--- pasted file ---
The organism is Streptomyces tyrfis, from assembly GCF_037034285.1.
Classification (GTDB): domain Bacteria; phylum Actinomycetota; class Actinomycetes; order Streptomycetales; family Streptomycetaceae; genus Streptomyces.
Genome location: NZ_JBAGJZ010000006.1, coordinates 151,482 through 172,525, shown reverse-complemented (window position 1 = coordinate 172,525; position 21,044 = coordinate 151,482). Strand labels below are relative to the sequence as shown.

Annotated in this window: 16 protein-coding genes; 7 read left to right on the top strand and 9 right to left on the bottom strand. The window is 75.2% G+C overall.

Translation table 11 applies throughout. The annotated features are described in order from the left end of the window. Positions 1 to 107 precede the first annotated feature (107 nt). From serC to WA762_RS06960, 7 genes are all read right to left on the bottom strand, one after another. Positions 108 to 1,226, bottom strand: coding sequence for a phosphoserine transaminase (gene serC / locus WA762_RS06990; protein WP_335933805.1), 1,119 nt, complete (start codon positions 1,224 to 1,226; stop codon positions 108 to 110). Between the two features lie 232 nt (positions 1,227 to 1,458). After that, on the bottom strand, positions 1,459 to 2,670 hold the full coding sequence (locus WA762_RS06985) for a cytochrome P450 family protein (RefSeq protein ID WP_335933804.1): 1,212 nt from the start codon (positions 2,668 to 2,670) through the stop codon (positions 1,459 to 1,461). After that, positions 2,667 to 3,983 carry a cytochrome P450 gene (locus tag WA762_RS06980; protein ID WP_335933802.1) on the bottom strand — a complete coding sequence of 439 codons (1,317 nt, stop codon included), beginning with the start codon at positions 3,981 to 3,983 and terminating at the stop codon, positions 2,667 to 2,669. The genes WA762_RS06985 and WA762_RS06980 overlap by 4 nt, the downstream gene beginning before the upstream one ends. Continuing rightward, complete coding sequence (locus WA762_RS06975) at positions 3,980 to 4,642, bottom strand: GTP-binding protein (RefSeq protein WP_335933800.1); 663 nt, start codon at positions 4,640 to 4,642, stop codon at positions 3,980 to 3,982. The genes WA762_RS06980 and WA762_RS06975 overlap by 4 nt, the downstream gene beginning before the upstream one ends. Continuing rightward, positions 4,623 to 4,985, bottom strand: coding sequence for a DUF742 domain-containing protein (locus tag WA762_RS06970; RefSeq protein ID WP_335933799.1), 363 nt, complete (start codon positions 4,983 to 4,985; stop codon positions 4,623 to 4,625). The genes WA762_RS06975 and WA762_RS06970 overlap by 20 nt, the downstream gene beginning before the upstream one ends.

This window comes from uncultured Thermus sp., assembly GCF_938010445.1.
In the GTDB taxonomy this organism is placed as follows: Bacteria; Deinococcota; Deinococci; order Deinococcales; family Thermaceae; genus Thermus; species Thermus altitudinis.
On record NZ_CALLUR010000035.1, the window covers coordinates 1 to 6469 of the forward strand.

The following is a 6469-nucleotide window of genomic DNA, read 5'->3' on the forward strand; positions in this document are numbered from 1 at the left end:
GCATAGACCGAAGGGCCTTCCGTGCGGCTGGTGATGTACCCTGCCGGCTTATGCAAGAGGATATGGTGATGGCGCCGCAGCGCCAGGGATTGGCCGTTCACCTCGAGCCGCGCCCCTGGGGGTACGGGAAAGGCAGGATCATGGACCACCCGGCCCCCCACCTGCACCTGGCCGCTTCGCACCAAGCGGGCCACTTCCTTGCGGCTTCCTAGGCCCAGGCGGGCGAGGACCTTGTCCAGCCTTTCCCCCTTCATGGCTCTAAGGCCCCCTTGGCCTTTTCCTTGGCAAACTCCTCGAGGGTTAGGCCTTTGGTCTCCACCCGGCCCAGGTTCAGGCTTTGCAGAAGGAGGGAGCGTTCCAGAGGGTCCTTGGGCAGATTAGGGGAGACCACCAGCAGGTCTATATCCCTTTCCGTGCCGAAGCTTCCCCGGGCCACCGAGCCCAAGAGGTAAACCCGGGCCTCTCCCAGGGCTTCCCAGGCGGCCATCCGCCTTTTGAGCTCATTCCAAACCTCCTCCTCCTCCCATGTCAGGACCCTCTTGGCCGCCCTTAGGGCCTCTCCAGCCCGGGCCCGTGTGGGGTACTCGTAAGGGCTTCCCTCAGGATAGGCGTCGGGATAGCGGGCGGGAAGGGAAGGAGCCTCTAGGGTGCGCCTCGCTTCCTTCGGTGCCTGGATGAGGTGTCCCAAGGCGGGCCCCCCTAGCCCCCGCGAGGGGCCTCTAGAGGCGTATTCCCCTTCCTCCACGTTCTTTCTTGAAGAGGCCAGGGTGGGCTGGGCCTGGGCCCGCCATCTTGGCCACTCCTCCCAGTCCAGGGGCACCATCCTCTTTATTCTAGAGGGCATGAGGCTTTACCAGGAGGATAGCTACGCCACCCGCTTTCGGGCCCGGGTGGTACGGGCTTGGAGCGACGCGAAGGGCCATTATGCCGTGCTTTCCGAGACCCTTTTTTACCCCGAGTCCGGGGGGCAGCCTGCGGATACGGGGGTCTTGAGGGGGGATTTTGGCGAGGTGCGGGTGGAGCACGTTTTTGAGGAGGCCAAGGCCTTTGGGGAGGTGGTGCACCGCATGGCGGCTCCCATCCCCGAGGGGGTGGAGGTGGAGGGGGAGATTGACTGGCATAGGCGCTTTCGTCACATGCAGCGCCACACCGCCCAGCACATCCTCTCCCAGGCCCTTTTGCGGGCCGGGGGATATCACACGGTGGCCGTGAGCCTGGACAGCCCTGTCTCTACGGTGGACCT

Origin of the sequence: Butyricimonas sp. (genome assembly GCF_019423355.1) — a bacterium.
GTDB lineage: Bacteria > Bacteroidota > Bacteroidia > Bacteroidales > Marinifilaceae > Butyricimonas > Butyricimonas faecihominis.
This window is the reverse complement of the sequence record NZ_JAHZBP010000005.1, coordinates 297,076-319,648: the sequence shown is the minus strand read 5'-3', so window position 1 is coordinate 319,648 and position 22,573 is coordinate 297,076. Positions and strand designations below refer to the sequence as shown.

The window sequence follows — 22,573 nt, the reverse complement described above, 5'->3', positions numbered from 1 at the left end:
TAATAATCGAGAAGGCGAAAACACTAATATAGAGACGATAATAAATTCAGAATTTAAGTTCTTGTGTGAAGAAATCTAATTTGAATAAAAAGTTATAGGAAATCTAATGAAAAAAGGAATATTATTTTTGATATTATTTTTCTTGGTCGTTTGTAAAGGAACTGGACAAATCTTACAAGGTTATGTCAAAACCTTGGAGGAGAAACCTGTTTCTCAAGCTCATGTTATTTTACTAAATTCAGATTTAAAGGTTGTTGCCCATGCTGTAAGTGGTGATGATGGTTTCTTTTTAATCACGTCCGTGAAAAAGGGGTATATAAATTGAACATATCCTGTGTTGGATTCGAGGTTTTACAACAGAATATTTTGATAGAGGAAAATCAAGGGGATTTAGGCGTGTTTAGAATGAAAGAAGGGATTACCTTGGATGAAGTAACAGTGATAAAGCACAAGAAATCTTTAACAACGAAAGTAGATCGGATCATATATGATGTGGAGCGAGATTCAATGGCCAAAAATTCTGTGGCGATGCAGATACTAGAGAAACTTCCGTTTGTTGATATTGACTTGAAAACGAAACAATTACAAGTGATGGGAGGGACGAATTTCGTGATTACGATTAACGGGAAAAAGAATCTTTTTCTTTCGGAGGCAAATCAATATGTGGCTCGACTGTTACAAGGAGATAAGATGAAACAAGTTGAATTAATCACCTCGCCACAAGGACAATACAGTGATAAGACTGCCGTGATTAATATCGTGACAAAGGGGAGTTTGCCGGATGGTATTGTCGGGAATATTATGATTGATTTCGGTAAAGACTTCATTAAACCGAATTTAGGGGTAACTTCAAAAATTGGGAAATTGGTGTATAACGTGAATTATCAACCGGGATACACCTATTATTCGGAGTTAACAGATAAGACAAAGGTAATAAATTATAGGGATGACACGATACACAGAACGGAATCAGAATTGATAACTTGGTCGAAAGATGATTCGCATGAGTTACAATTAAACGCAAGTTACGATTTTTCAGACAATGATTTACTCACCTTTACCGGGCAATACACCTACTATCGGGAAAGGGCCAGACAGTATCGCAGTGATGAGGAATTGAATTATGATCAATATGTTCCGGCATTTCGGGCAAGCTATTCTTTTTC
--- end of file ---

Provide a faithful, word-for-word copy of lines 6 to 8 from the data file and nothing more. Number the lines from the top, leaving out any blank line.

This window comes from uncultured Thermus sp., assembly GCF_938010445.1.
In the GTDB taxonomy this organism is placed as follows: Bacteria; Deinococcota; Deinococci; order Deinococcales; family Thermaceae; genus Thermus; species Thermus altitudinis.
On record NZ_CALLUR010000035.1, the window covers coordinates 1 to 6469 of the forward strand.